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From Mike Matrigali <mikem_...@sbcglobal.net>
Subject Re: Indexing speed in presence of BLOB columns
Date Mon, 10 Jan 2011 19:11:38 GMT
Trejkaz wrote:
> Hi all.
> 
> I have been doing some performance testing of the time it takes to
> create an index on a table with BLOB data.  The schema:
> 
>     CREATE TABLE binary (
>         id INTEGER NOT NULL,
>         binary BLOB(1G) NOT NULL
>     )
> 
> Each time, 10,000 rows are inserted with data of a given size and then
> an index is created at the end:
> 
>     CREATE INDEX binary_id ON binary (id)
> 
> Times are an average of three runs after some warmup runs which are not counted.
> 
> 1 kB blobs:
>   Index: 567 ms
>   Insert: 78 ms
> 
> 10 kB blobs:
>   Insert: 3954 ms
>   Index: 515 ms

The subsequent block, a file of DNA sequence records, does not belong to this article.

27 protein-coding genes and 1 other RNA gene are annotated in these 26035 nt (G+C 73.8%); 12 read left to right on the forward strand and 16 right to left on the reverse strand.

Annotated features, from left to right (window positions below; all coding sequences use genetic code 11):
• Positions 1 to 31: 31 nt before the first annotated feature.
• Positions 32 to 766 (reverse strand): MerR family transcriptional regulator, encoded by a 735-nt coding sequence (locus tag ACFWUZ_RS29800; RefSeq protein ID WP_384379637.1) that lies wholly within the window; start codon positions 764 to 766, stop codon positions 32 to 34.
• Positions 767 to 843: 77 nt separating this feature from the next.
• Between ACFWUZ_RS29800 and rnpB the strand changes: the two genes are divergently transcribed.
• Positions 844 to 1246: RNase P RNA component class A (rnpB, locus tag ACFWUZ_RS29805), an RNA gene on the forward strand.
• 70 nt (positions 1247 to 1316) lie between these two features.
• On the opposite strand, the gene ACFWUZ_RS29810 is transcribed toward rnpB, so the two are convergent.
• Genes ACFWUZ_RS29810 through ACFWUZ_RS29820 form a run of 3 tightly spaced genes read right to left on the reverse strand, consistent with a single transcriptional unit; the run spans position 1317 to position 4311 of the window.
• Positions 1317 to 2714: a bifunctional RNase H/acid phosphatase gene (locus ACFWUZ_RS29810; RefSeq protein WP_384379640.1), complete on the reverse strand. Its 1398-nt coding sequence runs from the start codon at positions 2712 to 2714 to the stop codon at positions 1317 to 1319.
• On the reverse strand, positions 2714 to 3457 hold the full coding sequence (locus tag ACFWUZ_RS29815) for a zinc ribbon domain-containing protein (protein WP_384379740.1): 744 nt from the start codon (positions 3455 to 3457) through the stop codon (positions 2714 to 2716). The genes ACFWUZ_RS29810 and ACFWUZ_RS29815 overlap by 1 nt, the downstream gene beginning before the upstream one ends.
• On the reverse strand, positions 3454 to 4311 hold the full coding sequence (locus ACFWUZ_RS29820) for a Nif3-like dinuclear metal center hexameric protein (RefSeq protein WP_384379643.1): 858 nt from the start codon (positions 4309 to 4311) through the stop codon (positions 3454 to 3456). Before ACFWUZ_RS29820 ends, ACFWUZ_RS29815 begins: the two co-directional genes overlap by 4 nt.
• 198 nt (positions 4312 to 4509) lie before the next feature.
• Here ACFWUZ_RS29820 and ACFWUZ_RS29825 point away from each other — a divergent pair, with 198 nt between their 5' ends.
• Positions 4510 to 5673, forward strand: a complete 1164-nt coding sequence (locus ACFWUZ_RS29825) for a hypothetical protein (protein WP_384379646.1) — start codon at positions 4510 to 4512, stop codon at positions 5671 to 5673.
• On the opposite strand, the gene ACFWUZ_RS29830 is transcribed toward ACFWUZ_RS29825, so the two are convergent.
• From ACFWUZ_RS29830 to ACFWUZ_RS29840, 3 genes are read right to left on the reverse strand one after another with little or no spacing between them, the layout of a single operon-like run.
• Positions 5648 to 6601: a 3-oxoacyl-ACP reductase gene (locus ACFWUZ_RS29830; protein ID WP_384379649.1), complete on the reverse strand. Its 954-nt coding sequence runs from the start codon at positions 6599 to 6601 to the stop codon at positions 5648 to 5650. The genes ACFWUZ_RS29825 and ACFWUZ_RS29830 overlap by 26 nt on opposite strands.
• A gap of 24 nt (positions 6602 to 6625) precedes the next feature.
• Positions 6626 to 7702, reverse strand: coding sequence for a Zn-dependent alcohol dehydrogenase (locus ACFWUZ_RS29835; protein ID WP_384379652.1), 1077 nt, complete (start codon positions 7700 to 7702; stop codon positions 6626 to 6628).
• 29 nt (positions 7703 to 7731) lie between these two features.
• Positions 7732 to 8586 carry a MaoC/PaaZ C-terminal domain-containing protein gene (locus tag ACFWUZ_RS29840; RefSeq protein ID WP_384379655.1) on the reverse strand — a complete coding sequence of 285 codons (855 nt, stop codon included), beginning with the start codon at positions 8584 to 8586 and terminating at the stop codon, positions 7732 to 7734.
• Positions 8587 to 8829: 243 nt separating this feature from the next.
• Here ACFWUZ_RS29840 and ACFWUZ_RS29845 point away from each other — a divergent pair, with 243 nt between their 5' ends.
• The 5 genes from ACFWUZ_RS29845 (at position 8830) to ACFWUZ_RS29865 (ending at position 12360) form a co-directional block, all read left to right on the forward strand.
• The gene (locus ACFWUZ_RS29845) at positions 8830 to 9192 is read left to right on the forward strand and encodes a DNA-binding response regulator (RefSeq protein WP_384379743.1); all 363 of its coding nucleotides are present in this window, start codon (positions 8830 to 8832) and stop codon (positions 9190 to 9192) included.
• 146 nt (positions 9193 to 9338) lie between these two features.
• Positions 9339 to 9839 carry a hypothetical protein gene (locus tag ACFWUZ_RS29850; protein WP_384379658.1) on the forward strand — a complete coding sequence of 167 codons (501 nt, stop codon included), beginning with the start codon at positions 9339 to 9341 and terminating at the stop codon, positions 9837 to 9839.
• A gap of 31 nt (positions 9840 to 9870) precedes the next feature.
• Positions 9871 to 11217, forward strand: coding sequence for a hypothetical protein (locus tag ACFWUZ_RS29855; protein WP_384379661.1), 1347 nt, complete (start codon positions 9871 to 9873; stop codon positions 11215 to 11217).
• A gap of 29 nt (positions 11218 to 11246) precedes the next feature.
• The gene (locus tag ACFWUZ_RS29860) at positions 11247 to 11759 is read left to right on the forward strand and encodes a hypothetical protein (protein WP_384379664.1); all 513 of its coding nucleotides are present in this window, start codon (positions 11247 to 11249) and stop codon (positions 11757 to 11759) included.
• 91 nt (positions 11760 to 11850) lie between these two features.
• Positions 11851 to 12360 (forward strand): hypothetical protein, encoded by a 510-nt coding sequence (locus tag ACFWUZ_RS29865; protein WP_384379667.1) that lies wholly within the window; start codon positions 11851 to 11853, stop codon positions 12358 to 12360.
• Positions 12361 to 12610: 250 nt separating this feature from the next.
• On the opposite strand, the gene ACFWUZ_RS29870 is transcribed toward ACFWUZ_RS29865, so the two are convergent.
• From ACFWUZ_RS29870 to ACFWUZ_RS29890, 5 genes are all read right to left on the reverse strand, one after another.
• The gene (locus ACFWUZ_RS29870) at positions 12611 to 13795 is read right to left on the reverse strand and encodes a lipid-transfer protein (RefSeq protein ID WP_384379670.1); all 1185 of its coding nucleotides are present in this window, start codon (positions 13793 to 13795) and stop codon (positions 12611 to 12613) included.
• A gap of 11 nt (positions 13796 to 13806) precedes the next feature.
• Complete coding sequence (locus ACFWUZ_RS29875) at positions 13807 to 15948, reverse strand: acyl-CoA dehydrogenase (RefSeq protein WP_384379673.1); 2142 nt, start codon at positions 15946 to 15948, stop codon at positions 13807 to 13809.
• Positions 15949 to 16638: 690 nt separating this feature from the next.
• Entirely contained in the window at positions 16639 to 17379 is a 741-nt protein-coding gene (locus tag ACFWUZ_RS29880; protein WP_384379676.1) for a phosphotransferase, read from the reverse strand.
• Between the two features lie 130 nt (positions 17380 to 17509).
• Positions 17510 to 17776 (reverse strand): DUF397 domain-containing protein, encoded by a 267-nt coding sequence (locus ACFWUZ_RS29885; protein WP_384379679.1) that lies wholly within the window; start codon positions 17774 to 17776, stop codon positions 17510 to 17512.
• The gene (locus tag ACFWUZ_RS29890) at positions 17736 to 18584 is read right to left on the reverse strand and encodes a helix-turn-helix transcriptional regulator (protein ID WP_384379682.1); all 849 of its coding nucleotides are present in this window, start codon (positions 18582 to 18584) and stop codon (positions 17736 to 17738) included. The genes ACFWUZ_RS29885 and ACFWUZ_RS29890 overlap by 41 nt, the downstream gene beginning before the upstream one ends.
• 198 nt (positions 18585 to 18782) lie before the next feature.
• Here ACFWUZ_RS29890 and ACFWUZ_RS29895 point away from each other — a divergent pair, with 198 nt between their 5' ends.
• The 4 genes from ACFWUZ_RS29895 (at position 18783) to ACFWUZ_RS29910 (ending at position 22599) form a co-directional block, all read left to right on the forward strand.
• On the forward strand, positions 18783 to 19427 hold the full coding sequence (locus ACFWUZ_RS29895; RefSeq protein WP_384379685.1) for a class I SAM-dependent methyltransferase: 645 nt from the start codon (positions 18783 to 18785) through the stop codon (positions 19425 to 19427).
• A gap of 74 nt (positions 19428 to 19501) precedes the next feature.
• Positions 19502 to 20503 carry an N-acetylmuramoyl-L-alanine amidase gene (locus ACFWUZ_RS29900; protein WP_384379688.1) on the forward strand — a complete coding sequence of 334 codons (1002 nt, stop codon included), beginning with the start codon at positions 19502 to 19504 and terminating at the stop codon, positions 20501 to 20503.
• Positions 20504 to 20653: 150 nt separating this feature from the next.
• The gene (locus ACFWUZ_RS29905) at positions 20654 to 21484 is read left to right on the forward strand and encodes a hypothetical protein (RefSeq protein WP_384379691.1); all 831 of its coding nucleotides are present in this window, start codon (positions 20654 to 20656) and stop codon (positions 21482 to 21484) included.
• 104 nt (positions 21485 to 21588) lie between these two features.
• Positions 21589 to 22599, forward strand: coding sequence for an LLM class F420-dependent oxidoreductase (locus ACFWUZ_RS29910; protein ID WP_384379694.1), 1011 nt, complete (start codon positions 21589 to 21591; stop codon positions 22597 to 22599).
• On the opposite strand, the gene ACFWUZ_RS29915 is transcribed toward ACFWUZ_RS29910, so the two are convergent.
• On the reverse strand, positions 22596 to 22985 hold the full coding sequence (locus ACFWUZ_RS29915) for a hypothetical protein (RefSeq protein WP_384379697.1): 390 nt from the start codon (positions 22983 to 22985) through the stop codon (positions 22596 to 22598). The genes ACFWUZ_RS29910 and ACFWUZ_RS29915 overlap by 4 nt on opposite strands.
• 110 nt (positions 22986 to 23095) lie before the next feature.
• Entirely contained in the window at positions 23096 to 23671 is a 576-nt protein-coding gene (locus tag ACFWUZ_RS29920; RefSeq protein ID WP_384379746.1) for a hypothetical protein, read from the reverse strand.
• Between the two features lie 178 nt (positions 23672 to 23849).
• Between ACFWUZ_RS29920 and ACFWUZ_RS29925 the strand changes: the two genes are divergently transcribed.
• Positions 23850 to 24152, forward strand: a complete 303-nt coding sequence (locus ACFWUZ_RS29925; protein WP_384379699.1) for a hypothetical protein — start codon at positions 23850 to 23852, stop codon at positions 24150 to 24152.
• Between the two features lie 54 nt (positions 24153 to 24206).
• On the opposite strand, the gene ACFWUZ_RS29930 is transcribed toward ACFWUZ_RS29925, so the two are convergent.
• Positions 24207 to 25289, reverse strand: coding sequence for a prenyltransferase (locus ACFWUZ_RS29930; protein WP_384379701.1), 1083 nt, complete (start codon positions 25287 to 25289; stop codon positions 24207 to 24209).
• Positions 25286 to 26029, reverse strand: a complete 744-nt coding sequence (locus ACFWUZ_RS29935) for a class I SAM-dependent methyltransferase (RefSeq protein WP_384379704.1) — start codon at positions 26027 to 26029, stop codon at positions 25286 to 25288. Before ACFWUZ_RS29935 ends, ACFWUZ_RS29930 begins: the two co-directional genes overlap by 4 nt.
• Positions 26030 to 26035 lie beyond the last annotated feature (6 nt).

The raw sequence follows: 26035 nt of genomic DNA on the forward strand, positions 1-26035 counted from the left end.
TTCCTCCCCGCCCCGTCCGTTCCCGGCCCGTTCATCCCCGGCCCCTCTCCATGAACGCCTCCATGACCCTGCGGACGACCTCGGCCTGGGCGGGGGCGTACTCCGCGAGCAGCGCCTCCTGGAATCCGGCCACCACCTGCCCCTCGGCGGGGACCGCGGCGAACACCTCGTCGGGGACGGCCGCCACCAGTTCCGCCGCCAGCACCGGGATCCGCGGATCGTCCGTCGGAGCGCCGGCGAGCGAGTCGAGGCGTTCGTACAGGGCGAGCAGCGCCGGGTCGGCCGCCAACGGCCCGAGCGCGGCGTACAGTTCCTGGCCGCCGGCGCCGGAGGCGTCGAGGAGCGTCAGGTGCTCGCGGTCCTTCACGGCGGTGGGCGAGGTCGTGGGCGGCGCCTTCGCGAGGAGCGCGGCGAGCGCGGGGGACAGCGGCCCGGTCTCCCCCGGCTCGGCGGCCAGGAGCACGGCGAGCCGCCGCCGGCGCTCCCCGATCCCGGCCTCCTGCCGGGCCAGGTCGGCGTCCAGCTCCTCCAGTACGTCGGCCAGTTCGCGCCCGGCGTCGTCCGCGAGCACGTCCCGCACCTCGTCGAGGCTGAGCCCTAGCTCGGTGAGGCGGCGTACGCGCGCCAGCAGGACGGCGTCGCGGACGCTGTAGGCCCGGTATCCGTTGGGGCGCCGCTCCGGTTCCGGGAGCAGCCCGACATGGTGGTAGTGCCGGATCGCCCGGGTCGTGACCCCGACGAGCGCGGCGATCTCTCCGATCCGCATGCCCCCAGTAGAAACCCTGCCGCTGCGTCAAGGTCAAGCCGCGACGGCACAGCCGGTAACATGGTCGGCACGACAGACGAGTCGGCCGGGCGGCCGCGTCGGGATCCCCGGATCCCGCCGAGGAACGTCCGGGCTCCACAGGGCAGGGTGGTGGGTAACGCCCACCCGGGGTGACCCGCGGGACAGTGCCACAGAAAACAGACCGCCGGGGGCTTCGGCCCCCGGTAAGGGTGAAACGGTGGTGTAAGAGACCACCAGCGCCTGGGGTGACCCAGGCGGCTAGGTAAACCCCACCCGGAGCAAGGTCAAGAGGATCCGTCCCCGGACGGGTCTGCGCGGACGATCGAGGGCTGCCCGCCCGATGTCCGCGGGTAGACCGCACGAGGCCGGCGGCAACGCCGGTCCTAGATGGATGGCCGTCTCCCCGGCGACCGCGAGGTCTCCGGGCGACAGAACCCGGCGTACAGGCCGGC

> 
> 100 kB blobs:
>   Insert: 56307 ms
>   Index: 20591 ms
> 
> 1 MB blobs:
>   Insert: 521904 ms
>   Index: 122527 ms
> 
> Surprisingly, the larger the data which is present in the BLOB column,
> the longer it takes to index.  Since the indexing process shouldn't
> need to read the BLOB data in order to index the row, I am surprised
> that it slows down when more data is present.  What is going on here
> exactly?  Is Derby physically copying the BLOB data to a new location
> and then deleting the original copy instead of performing some kind of
> cheap move operation?  Is there some way to avoid this (which won't
> require changing the schema)?
> 
> Daniel
> 
This is the expected behavior.  Derby base tables are very "basic" and 
thus the need for indexes.  In order to do a scan of the entire base 
table to build the index every page in the base table needs to be read
from disk.  Even though we don't actually "read" the blob data for 
creating the index the system still needs to bring in each page from 
disk to memory to see if it has any rows.  Basically the scan of the 
base table is to loop from page 1 to the last page and check if each 
page is a head page with rows and read the rows.  The blob data is 
stored in the same file as the main pages.

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